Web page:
So far I have de-flashed, mounted onto 30mm round bases and hand under-coated 28 figures. These have all been given their base flesh tone and all the cloth has been taken to the final highlight, I have now started to take the flesh up and working on some nice war paint for some crazy drug fuelled crazy berserkers.
I will take this oppertunity to explain my reasoning for painting the berserkers as follows:
The etymology of the term berserk is disputed. It may mean "bare-sark," as in "bare of shirt" and refer to the berserker's habit of going un-armored into battle. Ynglingasaga records this tradition, saying of the warriors of Óðinn that "they went without coats of mail, and acted like mad dogs and wolves" (Snorri Sturluson. Heimskringla: History of the Kings of Norway. trans. Lee M. Hollander. Austin: Univ.of Texas Press. 1964. p.10). Others have contended that the term should be read "bear-sark," and describes the animal-skin garb of ther berserker. Grettirs Saga calls King Harald's berserkers "Wolf-Skins," and in King Harald's Saga they are called ulfhedinn or "wolf-coats," a term which appears in Vatnsdæla Saga and Hrafnsmál (Hilda R. Ellis-Davidson,"Shape-Changing in the Old Norse Sagas," in Animals in Folklore. eds. J.R. Porter and W.M.S. Russell. Totowa NJ: Rowman and Littlefield. 1978. pp. 132-133), as well as in Grettirs Saga(Denton Fox and Hermann Palsson, trans. Grettir's Saga." Toronto: Univ.of Toronto Press. 1961. p. 3).
It is likely that the berserk was actually a member of the cult of Óðinn. The practices of such a cult would have been a secret of the group's initiates, although the Byzantine emperor Constantine VII refers in his Book of Ceremonies to a "Gothic Dance" performed by members of his Varangian guard, who took part wearing animal skins and masks: this may have been connected with berserker rites (Hilda R. Ellis-Davidson. Pagan Scandinavia. NY: Frederick A. Praeger. 1967. p. 100). This type of costumed dance is also seen in figures from Swedish helmet plates, scabbard ornaments, and bracteates which depict human figures with the heads of bears or wolves, dressed in animal skins but having human hands and feet. These figures often carry spears or swords, and are depicted as running or dancing. One plate from Torslunda, Sweden, may show the figure of Óðinn dancing with such a bear figure.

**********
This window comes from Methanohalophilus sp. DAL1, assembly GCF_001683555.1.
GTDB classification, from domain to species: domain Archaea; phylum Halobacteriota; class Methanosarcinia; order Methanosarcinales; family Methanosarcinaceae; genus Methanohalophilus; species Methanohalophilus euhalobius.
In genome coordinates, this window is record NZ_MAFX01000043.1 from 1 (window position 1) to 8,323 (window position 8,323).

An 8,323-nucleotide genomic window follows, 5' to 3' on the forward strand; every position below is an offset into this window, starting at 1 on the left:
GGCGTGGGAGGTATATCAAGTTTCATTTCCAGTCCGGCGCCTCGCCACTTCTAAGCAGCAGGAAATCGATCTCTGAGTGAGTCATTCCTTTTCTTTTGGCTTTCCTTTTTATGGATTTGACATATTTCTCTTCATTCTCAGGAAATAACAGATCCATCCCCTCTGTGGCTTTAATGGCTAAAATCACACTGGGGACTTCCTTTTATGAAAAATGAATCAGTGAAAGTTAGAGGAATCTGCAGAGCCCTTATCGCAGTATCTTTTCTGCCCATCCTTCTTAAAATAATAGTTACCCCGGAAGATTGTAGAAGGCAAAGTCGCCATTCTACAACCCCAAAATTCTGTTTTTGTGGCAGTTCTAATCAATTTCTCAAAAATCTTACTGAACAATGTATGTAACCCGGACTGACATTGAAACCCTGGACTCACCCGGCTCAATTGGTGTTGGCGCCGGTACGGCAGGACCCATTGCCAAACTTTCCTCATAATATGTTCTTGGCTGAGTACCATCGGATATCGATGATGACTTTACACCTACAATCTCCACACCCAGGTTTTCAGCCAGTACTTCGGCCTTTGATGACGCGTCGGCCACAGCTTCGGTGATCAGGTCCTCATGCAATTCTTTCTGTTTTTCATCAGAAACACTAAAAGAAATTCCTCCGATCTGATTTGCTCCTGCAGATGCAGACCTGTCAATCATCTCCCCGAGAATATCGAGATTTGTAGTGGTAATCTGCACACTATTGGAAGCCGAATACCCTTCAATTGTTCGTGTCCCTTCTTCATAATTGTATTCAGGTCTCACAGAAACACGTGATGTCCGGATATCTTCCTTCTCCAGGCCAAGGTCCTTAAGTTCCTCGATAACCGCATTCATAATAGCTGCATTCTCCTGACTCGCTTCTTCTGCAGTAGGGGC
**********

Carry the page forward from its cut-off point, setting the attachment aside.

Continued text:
Modern scholars believe that certain examples of berserker rage to have been induced coluntarily by the consumption of drugs such as the hallucinogenic mushroomAmanita muscaria (Howard D. Fabing. "On Going Berserk: A Neurochemical Inquiry."Scientific Monthly. 83 [Nov. 1956] p. 232), or massive quantities of alcohol (Robert Wernick. The Vikings. Alexandria VA: Time-Life Books. 1979. p. 285).
The physical appearance of the berserk was one calculated to present an image of terror. Dumezil draws parallels between the berserk and the tribe of Harii mentioned in Tacitus's Germania who used not only "natural ferocity" but also dyed their bodies to cause panic and terror in their enemies, just as the berserk combined his fearsome reputation with animal skin dress to suggest the terrifying metamorphosis of the shape changer (Dumezil, Destiny of the Warrior, p. 141). Indeed, berserkers had much in common with those thought to be werewolves. Ulfr, a retired berserker, is mentioned in this light in Egils saga Skallagrímsonar:
But every day, as it drew towards evening, he would grow so ill-tempered that no-one could speak to him, and it wasn't long before he would go to bed. There was talk about his being a shape-changer, and people called him Kveld-Ulfr ["Evening Wolf"] (Palsson and Edwards, Egil's Saga, p.21).
Right thats the first update on the commission completed back to the paints.